Essays On Shakespeare's Dramatic Characters, With An Illustration Of Shakespeare's Representation Of National Characters, In That Of Fluellen by William Richardson

Essays On Shakespeare's Dramatic Characters, With An Illustration Of Shakespeare's Representation…

byWilliam Richardson

Paperback | May 13, 2012

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This historic book may have numerous typos and missing text. Purchasers can download a free scanned copy of the original book (without typos) from the publisher. Not indexed. Not illustrated. 1812 Excerpt: ...and animosity. A rupture of course ensues, and in a manner perfectly compatible with both of their characters. Richard wishes for the death of his brother Edward's children; and that his friend should on this, as on former occasions, partake of the shame or the glory. But here the ambition or envy of Buckingham had no particular concern; nor was there any great ability requisite for the assassination of two helpless infants. Thus his humanity and sense of duty, feeble as they were, when exposed to stronger principles, not altogether extinguished, were left to work uncontrouled; and consequently would suggest hesitation. They might be aided in their operation by the insatiate desire of reward for former services, not gratified according to promise or expectation; and, by the same invidious disposition, transferred from the ruined kindred of the Queen to the successful Usurper. Richard, somewhat aware that this project was more likely to encounter scruples than any of the former, hints his design with caution: he insinuates it with acknowledgment of obligation; and endeavours to anticipate the alarms of conscience, by suggesting to him, along with this acknowledgement, the recollection of former guilt. Not aware, however, of the force contained in the resisting principles, and apprehending that the mind of his assistant was now as depraved as he desired, he hazards too abruptly the mention of his design. The consequence, in perfect consistency with both their natures, is coldness and irreconcileable hatred... '..!.. Rich. Staud all apart.--Cousin of Buckingham--Buck. My gracious Sovereign! Rich. Give nie thy hand. Thus high, by thy advice And thy assistance, is King Richard seated: But shall we wear these glories for a day? Or shall they last, and we rejoice ...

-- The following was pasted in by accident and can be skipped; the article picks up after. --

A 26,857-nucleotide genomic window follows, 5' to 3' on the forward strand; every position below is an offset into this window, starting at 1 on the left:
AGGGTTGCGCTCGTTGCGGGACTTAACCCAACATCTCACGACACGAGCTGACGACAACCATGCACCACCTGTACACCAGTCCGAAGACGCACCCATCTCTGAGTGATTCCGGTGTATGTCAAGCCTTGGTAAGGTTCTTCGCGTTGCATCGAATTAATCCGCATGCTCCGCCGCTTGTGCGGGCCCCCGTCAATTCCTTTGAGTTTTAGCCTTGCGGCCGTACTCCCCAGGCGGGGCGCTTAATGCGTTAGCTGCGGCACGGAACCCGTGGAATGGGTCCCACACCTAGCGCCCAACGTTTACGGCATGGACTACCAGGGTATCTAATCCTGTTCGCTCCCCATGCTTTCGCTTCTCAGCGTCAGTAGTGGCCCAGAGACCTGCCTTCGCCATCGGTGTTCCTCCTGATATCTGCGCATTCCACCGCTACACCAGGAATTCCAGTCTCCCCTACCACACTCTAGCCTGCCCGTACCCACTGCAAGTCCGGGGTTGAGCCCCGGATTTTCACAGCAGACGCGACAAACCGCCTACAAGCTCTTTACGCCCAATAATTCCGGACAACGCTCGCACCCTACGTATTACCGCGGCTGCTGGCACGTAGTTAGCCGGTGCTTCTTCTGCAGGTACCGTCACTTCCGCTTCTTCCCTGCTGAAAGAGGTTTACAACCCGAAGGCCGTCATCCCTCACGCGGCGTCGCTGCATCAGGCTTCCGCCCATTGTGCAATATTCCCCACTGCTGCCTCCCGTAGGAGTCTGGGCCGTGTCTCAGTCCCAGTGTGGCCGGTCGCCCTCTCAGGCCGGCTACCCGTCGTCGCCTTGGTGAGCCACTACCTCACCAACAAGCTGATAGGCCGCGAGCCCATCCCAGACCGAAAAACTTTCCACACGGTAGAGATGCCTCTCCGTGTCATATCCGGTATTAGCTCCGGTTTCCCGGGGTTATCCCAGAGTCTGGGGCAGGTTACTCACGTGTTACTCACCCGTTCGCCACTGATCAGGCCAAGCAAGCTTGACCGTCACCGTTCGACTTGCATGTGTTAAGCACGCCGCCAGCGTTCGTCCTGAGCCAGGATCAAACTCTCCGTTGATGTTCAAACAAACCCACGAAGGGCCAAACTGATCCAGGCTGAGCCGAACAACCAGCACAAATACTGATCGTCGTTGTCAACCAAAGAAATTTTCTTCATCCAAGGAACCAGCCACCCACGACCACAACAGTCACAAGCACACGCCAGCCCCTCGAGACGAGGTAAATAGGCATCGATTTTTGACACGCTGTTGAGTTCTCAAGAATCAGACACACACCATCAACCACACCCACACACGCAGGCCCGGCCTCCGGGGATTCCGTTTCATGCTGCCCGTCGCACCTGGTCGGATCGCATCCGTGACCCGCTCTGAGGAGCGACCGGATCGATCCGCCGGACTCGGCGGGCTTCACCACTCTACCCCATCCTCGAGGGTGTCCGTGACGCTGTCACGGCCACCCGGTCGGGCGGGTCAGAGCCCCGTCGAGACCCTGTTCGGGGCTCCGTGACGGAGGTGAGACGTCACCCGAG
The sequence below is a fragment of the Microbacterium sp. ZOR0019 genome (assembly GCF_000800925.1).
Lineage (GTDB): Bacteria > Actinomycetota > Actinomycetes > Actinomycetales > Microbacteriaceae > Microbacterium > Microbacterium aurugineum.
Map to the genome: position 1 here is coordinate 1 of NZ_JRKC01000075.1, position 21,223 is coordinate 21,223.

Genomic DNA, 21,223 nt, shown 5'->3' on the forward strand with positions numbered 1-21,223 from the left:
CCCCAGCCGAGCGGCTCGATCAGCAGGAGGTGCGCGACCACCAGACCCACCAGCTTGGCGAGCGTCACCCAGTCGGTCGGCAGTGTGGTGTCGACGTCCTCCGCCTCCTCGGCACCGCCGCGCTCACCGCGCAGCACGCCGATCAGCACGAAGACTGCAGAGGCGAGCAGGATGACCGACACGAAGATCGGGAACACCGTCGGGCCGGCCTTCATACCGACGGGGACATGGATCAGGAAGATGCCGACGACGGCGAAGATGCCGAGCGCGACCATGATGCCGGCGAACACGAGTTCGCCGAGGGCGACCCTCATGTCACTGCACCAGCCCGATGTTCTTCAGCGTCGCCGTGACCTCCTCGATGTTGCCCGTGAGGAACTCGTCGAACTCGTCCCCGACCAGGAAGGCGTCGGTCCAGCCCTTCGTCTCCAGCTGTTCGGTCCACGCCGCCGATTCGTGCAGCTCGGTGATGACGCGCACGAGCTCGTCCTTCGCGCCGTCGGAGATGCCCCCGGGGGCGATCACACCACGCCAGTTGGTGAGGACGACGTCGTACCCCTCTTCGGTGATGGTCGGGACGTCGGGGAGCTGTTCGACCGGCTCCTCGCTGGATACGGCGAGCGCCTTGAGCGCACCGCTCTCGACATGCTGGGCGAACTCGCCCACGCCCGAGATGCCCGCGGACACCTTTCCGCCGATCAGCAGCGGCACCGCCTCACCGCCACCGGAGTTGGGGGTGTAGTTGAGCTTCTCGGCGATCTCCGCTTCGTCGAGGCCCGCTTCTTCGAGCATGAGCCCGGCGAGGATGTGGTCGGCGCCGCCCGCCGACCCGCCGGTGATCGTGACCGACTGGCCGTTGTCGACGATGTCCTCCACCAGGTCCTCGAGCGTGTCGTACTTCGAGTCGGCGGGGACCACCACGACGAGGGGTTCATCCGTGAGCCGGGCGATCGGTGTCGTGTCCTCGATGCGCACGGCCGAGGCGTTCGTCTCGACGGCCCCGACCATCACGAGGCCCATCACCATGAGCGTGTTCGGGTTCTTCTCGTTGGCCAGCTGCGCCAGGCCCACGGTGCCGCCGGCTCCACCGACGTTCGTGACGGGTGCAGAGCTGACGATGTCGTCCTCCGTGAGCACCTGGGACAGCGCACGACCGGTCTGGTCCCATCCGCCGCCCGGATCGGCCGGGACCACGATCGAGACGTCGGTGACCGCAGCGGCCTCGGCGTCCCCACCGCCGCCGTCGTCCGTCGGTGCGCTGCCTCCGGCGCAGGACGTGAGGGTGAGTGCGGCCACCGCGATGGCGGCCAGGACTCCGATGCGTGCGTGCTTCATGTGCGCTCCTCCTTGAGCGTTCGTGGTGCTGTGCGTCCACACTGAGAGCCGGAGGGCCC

Details & Specs

Title:Essays On Shakespeare's Dramatic Characters, With An Illustration Of Shakespeare's Representation…Format:PaperbackDimensions:80 pages, 9.69 × 7.44 × 0.17 inPublished:May 13, 2012Publisher:General Books LLCLanguage:English

The following ISBNs are associated with this title:

ISBN - 10:021747280X

ISBN - 13:9780217472807

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